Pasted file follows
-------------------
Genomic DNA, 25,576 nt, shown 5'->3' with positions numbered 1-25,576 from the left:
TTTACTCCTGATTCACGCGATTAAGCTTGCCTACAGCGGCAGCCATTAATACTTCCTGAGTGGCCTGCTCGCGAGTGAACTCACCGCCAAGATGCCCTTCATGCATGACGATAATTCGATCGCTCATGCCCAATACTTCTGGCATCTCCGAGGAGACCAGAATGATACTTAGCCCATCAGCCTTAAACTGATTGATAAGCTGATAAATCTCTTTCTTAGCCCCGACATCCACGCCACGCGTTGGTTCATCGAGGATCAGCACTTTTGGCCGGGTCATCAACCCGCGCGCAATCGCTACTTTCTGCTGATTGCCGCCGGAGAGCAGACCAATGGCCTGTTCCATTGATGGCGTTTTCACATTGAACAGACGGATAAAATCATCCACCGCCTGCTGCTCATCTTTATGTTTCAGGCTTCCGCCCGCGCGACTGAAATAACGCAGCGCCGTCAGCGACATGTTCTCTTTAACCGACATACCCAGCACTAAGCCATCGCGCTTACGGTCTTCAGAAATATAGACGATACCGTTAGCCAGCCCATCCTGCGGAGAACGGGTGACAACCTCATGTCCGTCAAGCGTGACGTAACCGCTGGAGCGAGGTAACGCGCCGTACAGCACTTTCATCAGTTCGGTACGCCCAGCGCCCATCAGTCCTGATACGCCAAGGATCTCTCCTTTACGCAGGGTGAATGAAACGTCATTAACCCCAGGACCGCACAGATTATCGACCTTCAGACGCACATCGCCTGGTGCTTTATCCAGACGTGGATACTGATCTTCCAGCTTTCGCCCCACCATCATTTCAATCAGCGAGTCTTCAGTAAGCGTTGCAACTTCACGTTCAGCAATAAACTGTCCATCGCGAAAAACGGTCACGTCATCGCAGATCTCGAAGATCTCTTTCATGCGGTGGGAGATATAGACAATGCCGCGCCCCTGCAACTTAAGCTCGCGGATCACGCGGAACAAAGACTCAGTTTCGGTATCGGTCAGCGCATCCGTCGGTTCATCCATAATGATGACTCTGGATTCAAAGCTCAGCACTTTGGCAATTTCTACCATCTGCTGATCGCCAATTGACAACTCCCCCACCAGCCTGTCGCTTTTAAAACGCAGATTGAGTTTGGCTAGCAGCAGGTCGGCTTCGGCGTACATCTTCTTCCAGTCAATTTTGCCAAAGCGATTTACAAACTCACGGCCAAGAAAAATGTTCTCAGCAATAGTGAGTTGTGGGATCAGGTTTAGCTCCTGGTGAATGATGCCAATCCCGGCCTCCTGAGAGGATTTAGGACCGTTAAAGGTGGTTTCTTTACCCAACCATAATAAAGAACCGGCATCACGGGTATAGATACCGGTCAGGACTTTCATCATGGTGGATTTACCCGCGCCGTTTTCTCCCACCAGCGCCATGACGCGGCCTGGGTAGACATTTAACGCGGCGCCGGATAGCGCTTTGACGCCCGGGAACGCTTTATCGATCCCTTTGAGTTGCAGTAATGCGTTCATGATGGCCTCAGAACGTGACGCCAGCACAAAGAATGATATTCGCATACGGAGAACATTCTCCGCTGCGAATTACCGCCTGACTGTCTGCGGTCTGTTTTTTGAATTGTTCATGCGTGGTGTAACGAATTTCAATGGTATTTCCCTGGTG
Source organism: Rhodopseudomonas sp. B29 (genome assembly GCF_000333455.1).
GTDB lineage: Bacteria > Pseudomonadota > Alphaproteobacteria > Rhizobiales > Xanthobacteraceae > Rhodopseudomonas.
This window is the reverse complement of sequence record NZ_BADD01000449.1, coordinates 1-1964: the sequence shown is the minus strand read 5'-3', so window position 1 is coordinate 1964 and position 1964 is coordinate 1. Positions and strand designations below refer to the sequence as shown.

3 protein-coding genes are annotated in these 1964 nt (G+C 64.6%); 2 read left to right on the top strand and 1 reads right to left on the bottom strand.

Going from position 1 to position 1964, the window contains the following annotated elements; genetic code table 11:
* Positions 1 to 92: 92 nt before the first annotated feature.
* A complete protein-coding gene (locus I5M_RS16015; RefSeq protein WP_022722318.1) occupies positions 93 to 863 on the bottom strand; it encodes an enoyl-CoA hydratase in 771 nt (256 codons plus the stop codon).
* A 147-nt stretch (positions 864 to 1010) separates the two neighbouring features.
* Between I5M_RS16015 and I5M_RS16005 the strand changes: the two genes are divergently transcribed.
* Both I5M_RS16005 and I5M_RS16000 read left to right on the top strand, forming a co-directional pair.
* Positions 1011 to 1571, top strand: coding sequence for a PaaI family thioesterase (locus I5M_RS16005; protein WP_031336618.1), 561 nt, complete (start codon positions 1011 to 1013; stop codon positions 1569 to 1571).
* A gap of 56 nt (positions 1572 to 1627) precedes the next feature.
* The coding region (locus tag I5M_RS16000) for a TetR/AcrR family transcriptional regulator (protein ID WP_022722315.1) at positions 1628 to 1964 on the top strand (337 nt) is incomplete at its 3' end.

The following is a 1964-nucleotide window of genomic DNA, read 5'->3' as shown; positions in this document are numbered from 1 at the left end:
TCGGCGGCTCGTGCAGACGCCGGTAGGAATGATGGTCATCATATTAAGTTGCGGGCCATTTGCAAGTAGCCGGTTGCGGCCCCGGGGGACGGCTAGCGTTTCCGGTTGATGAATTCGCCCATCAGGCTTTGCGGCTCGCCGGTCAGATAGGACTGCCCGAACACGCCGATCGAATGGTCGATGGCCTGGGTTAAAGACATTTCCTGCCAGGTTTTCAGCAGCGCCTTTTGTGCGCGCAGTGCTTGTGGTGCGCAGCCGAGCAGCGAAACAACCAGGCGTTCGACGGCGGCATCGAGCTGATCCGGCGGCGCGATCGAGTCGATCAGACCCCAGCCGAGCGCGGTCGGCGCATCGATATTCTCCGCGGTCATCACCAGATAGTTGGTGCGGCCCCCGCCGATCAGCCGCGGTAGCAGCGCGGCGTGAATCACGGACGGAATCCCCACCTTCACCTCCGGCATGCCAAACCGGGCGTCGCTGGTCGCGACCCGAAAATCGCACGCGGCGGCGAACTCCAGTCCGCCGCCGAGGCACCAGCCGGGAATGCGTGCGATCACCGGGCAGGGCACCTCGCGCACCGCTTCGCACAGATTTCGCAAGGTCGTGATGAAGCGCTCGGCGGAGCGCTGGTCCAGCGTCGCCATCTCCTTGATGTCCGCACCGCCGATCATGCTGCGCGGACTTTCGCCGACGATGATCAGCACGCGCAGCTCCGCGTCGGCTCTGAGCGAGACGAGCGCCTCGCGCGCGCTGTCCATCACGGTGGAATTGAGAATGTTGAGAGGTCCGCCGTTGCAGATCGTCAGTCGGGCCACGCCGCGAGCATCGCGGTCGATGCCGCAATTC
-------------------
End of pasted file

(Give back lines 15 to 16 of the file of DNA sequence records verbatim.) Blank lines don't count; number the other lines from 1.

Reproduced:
* The coding region (locus tag I5M_RS16000) for a TetR/AcrR family transcriptional regulator (protein ID WP_022722315.1) at positions 1628 to 1964 on the top strand (337 nt) is incomplete at its 3' end.

The following is a 1964-nucleotide window of genomic DNA, read 5'->3' as shown; positions in this document are numbered from 1 at the left end: